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New hypertension treatment from St. Jude Medical? STJ’s CEO stays coy

2:12 pm by | 0 Comments

J.P. Morgan analyst Michael Weinstein was hoping to get some more information about St. Jude Medical’s (NYSE:STJ) efforts in treating hypertension from company officials who were discussing the Minnesota company’s second-quarter performance Wednesday.

Instead, he was greeted by a simile.

“We are like the duck that looks calm on the surface with the feet pedaling furiously below the surface,” said a coy Dan Starks, chief executive of St. Jude Medical.

Renal denervation is used to treat hypertension, or high blood pressure, by the ablation of the nerves that line the renal arteries using a catheter.

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In his prepared remarks before taking questions from analysts, Stark described renal denervation as a major new growth market. He added that the company expects European regulatory approval before the end of 2012.

Although he would add little more, the comment reveals that the time line for clearing the regulatory hurdle has moved up. Presentation slides from an investor conference in February show that the company expected European approval in 2013. The company plans to submit an investigational device exemption application to the U.S. Food and Drug Administration next year.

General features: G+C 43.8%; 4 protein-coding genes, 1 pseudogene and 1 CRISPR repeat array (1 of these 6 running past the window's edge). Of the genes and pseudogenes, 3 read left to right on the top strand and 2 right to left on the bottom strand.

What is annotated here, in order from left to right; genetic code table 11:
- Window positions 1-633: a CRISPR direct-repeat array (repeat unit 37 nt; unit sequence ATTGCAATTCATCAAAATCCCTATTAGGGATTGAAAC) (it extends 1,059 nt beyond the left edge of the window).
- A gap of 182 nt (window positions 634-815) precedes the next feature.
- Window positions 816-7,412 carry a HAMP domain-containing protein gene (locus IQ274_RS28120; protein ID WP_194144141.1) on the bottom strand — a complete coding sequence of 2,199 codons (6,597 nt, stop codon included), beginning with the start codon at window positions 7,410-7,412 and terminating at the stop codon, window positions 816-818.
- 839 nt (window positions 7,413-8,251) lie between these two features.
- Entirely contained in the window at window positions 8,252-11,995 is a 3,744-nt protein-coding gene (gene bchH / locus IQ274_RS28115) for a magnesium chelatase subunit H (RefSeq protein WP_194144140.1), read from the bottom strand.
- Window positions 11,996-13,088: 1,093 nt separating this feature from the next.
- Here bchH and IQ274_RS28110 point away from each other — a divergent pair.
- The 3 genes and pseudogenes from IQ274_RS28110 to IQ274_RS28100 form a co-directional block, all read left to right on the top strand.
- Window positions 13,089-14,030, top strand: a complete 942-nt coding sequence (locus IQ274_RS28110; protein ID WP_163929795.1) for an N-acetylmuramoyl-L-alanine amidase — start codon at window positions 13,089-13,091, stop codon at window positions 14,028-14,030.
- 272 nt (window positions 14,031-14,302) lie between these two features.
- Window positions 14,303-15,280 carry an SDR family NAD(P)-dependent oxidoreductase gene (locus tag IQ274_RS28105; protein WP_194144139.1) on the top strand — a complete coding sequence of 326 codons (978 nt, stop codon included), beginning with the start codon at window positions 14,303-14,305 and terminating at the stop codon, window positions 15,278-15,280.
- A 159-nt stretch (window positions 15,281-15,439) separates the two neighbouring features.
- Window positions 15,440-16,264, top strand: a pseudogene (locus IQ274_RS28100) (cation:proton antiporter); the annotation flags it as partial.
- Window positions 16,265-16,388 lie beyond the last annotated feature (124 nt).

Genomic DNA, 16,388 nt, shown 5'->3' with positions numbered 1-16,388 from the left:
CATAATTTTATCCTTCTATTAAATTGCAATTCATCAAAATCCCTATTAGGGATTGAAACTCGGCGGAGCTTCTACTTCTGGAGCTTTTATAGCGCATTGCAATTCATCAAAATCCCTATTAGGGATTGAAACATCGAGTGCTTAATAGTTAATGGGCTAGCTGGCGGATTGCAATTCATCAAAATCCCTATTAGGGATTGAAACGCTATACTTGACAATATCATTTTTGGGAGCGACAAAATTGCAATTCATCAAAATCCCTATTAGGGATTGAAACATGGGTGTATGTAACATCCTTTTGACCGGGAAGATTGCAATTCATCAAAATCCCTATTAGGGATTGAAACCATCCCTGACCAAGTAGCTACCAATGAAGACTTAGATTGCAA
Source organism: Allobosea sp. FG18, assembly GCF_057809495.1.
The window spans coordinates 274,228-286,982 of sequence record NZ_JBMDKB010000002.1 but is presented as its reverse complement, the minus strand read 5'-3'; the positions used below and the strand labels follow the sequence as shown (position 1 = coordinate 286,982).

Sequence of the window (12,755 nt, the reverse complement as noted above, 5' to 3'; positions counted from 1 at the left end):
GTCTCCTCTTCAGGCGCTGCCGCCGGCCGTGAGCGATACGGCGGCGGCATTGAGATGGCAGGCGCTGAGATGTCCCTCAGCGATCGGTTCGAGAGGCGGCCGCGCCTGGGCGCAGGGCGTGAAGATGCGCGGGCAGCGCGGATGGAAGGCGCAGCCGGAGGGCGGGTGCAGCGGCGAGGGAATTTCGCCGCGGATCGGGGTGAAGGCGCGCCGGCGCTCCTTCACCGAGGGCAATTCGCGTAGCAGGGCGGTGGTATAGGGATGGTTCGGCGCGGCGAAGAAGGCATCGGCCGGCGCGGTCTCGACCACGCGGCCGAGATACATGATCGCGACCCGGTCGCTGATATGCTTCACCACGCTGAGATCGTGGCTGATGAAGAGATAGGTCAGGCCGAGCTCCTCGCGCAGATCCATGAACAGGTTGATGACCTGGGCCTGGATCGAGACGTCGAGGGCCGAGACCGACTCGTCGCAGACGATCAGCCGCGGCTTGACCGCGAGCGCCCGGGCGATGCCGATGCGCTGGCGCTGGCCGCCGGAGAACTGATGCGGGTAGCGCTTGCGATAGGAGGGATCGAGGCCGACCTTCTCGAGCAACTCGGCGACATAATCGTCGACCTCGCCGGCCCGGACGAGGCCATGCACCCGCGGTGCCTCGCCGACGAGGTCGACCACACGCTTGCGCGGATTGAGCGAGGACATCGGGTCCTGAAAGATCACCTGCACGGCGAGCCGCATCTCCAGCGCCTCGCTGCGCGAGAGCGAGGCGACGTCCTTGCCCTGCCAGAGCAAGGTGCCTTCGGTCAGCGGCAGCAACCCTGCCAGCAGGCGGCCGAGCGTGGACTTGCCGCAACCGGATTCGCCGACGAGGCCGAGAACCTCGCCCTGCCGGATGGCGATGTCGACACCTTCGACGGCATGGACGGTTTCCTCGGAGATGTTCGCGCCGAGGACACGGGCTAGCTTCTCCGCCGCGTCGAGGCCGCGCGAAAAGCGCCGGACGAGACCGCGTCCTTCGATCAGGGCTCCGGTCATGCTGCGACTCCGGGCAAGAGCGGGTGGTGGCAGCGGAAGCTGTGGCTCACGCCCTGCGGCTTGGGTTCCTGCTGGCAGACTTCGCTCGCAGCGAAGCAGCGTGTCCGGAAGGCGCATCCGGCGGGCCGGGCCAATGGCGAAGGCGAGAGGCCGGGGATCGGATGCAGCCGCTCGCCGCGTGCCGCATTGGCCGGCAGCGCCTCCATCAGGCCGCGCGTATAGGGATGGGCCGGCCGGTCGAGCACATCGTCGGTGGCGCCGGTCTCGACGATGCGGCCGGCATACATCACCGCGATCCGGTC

St. Jude believes that about 76.4 million Americans suffer from high blood pressure and worldwide the number stands at 1 billion. The annual direct cost to treat this condition globally is $500 billion.

While St. Jude Medical ramps up its efforts in renal denervation, its in-state competitor has recently won FDA clearance to begin enrolling patients in a randomized clinical trial across 60 U.S. medical centers. Medtronic’s $800 million-plus acquisition of Ardian brought the Symplicity renal denervation catheter system within its product portfolio and company officials are more than optimistic about the product’s potential. The Simplicity system is already available in Australia.

“We view renal denervation for the treatment of uncontrolled hypertension as one of the most exciting growth markets in medical devices,” said Sean Salmon, vice president and general manager of the Coronary and Peripheral Business at Medtronic, in a statement that announced the acquisition.

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Arundhati Parmar

By Arundhati Parmar

Arundhati Parmar is the Medical Devices Reporter at MedCity News. She has covered medical technology since 2008 and specialized in business journalism since 2001. Parmar has three degrees from three continents - a Bachelor of Arts in English from Jadavpur University, Kolkata, India; a Masters in English Literature from the University of Sydney, Australia and a Masters in Journalism from Northwestern University in Chicago. She has sworn never to enter a classroom again.
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